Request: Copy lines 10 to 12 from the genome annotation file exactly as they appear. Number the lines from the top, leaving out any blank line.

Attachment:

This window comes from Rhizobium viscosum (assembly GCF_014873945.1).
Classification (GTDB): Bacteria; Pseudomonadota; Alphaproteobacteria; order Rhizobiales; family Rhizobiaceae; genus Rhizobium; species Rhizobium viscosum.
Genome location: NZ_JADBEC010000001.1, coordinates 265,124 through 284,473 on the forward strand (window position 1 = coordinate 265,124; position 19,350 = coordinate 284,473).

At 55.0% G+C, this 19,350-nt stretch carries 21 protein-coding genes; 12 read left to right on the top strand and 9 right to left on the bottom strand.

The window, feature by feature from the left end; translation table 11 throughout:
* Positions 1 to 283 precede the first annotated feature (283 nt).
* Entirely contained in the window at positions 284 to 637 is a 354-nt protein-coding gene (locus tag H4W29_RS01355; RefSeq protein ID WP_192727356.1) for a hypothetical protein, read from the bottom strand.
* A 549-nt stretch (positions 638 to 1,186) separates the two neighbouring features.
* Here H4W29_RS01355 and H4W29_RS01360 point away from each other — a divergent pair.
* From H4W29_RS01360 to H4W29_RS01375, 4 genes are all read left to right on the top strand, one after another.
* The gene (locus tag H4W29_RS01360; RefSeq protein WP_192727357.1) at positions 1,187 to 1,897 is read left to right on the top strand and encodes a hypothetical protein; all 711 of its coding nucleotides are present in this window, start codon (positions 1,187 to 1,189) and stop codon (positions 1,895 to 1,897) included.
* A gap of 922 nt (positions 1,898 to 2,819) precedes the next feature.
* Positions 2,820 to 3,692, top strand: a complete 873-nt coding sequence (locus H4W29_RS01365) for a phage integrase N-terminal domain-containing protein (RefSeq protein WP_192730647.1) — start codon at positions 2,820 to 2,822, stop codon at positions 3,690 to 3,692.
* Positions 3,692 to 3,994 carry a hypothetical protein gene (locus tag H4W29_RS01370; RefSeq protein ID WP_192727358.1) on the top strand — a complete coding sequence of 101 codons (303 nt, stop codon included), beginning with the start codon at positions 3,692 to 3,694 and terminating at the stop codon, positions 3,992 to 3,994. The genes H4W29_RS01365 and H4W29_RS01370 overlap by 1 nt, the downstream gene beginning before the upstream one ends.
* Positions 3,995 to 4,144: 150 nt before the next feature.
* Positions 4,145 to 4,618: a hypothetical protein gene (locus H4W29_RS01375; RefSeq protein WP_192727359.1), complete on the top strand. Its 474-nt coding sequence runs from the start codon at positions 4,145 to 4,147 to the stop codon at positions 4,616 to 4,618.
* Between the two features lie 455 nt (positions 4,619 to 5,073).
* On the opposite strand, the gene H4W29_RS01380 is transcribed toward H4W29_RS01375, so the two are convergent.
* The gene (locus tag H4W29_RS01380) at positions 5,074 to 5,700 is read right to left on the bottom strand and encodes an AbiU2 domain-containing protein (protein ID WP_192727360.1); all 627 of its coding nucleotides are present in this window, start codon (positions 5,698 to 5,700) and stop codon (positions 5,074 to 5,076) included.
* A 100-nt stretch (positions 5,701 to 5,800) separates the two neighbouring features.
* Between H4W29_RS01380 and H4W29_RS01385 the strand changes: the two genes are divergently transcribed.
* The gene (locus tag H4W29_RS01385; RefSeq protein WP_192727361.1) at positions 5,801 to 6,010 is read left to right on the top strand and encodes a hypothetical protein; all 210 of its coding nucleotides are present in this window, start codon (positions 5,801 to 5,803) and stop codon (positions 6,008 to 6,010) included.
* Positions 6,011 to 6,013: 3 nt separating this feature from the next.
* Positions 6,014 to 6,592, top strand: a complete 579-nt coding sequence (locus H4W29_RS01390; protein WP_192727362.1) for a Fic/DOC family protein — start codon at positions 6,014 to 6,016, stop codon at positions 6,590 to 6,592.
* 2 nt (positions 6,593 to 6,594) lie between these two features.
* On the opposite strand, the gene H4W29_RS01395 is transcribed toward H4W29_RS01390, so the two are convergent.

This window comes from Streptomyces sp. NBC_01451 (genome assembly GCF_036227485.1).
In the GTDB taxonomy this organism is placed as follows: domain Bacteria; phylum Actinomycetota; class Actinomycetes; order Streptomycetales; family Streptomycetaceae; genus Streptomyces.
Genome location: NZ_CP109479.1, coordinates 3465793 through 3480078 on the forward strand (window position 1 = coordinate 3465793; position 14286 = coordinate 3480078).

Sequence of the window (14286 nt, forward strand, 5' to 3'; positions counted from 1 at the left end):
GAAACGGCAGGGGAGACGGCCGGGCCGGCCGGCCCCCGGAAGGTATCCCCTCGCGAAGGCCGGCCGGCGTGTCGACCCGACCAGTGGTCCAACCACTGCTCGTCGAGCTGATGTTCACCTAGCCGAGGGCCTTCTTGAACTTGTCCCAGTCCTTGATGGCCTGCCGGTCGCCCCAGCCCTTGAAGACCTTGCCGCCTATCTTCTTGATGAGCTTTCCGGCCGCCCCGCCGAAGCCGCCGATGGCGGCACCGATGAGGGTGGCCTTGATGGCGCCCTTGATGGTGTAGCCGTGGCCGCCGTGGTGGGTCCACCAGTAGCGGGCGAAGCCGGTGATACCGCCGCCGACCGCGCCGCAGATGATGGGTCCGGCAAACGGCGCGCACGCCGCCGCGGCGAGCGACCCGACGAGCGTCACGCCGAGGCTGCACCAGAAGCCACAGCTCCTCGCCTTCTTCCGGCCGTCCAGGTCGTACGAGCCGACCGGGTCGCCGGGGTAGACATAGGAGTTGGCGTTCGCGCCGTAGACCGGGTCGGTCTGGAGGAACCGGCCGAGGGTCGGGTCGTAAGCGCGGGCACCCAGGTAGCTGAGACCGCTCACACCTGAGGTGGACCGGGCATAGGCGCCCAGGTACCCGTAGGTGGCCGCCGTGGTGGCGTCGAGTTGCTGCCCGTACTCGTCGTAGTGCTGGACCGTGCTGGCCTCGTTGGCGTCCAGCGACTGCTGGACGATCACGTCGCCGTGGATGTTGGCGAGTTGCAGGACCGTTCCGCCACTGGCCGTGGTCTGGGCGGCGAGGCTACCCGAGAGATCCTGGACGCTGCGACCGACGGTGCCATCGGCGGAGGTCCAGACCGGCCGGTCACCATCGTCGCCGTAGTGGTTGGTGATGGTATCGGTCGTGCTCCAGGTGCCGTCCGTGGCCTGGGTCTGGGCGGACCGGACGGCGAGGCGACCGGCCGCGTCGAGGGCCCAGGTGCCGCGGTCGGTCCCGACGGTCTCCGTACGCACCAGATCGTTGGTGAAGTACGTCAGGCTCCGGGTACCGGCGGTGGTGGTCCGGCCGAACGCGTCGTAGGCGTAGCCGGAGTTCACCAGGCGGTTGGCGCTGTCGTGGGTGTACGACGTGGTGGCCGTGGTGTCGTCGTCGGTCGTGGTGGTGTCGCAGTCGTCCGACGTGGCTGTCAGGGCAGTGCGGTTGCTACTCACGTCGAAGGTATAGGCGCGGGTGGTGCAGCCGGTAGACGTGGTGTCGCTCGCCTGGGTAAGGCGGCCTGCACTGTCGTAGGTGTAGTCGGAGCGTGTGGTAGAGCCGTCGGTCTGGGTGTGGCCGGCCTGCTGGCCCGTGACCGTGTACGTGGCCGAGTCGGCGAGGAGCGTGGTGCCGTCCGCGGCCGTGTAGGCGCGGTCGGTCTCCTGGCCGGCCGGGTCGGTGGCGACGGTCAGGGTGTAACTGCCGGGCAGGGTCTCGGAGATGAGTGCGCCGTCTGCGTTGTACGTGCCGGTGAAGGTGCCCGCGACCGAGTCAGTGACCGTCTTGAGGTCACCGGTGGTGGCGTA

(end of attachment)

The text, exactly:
* From H4W29_RS01360 to H4W29_RS01375, 4 genes are all read left to right on the top strand, one after another.
* The gene (locus tag H4W29_RS01360; RefSeq protein WP_192727357.1) at positions 1,187 to 1,897 is read left to right on the top strand and encodes a hypothetical protein; all 711 of its coding nucleotides are present in this window, start codon (positions 1,187 to 1,189) and stop codon (positions 1,895 to 1,897) included.
* A gap of 922 nt (positions 1,898 to 2,819) precedes the next feature.